Countries worst affected by the disease have been reluctant to buy the new artemesinin-based drugs because of their cost. At $1 to $2 a dose, they are 10 times more expensive than chloroquine. Though funded by aid programmes today, governments wonder for how long that funding will last. There are fears about resistance too, signs of which have emerged on the Thai-Cambodian border. If the artemesinin drugs lose their potency, there is nothing else immediately in the pharmaceutical locker.
Eradication may be the only way to combat resistance. The most taxing question, however, and one which divides the malaria community, is what penalties may follow success? Chris Drakeley, director of the Malaria Centre at the London School of Hygiene and Tropical Medicine, points out that enormous funds are required to eliminate the last few cases of a disease – witness polio, still defying efforts to wipe it from the planet.
"If malaria drops down the Top 10 list of worst diseases, what justification is there for putting in vast resources to eliminate it? In a situation where malaria had been controlled to a low level for a decade, you would have a large group of children with no immunity to the disease. The impact of an outbreak could then be devastating. There is an argument that some level of malaria is quite good – it maintains a level of immunity in the population."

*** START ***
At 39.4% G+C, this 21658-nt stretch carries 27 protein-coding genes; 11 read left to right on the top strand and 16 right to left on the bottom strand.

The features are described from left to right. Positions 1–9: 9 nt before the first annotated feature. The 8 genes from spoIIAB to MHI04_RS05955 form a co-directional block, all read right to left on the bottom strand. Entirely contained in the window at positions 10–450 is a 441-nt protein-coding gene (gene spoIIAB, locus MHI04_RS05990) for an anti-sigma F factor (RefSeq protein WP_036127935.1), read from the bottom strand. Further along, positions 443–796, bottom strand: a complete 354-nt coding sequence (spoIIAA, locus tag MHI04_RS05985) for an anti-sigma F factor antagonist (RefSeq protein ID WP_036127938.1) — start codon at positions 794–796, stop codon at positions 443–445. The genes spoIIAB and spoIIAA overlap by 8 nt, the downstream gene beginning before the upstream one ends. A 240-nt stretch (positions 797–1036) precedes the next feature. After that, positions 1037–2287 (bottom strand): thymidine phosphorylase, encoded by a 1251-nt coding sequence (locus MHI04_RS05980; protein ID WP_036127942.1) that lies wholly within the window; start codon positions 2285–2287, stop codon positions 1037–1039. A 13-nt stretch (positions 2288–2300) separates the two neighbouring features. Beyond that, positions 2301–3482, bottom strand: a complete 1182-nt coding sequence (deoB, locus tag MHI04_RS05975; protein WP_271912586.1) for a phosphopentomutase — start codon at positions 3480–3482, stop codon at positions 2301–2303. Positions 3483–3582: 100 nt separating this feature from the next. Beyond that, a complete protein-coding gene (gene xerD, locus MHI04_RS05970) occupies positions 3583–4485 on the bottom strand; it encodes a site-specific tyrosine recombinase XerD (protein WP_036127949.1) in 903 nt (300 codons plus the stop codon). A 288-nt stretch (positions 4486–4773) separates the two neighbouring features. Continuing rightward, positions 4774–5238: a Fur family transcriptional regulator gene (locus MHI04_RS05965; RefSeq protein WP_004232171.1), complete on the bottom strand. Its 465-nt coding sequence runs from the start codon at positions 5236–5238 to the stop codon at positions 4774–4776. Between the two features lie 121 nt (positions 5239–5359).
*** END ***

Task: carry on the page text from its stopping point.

The best hope for the future is a vaccine. No disease has ever been eliminated without a vaccine. But malaria is not caused by a simple virus – it is an organism (a parasite) with a nucleus that is more complex than a virus.
The front runner is GlaxoSmithKline's RTSS vaccine, currently being tested in 14,000 children in 11 African countries, with results due in 2012. Early trials suggested that it provided 30-50 per cent protection – far from perfect, but a lot better than nothing.
Scientists are optimistic that it will provide a useful further weapon against malaria. But there will be many years yet of fighting before the war can be declared won.